Uber (NYSE: UBER) stock price plummeted in the past couple of weeks amid investor’s concerns over the coronavirus outbreak. The ride-hailing giant said it provides drivers with disinfectants and will suspend drivers who have shown symptoms of the virus, but investors believe that passengers will be less likely to use shared vehicles if the outbreak gets worse.
The outbreak has raised similar questions about ride-hailing rival Lyft (NASDAQ: LYFT).
Uber stock price plunged close to 40% over the last three weeks while with the outlook turning for the worse after the World Health Organization declared the outbreak was now a pandemic.
“We could be entering a much more troublesome phase for Uber and Lyft where people choose not to go out at all,” said Atlantic Equities analyst James Cordwell, adding that up until now we were in the sweet spot for ride-hailing where people still went out, though were reticent to take public transport.
Lyft is also suffering, losing almost half of its value in the last month alone. The firm’s management said it remains optimistic about demand trends and expects to meet first-quarter guidance. It anticipates first-quarter revenue in the range of $1.055-1.06bn and adjusted earnings loss around $140-145m.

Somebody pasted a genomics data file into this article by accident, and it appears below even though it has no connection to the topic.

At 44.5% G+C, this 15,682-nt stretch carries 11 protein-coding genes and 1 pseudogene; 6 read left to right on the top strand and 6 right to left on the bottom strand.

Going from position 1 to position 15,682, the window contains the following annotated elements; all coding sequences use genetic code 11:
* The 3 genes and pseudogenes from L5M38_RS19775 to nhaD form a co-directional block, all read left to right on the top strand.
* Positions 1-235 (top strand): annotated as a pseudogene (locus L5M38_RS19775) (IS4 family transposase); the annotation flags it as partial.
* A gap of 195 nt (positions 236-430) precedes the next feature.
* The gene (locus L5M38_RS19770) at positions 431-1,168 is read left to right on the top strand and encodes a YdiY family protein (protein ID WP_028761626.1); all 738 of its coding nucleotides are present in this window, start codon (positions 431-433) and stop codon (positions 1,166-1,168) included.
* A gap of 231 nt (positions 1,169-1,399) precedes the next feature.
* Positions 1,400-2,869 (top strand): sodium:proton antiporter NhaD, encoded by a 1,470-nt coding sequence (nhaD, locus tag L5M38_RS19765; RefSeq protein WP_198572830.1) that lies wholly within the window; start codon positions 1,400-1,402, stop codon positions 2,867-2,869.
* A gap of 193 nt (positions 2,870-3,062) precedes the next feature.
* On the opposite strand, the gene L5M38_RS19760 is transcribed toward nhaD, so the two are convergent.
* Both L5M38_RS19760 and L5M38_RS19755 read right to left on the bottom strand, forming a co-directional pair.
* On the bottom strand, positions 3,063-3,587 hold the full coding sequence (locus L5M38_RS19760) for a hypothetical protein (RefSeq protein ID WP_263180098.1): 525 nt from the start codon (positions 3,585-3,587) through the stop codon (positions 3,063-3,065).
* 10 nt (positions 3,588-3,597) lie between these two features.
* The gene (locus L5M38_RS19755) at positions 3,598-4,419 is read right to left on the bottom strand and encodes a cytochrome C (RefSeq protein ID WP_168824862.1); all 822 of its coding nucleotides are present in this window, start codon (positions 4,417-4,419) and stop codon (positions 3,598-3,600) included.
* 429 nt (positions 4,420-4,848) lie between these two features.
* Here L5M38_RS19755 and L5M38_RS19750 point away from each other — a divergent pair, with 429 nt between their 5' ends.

Uber has also recently announced that they maintain their profitability guidance for the fourth quarter with growth at its Uber Eats unit, offsetting problems at its airport ride-hail business. Tradingview analysts recommend selling in the short-term.
The analysts forecast a bleak outlook for both companies. “As travel slows and consumers work from home/go out less, we see potential for both companies to see slowing ride trends in March through April, and that creates ride-sharing revenue risk,” said Raymond James analyst Justin Patterson wrote in a note on Tuesday.
The shares of ridesharing firms Uber and Lyft slumped after high-profile initial public offerings (IPOs) last spring.
Uber stock currently trades around 16 per cent below its initial public offering New York last May when it launched at $45 a share, valuing the business at more than $82bn and raising $8bn of new cash. Its shares were hit as investors want to see solid signs of profit rather than just breakneck growth from big tech firms.
Investor have similar concerns about Lyft, which floated last March at $72 a share, valuing the business at $22.3bn on its first day of trading, raising $2.3bn. It currently trades around a third below its launch price.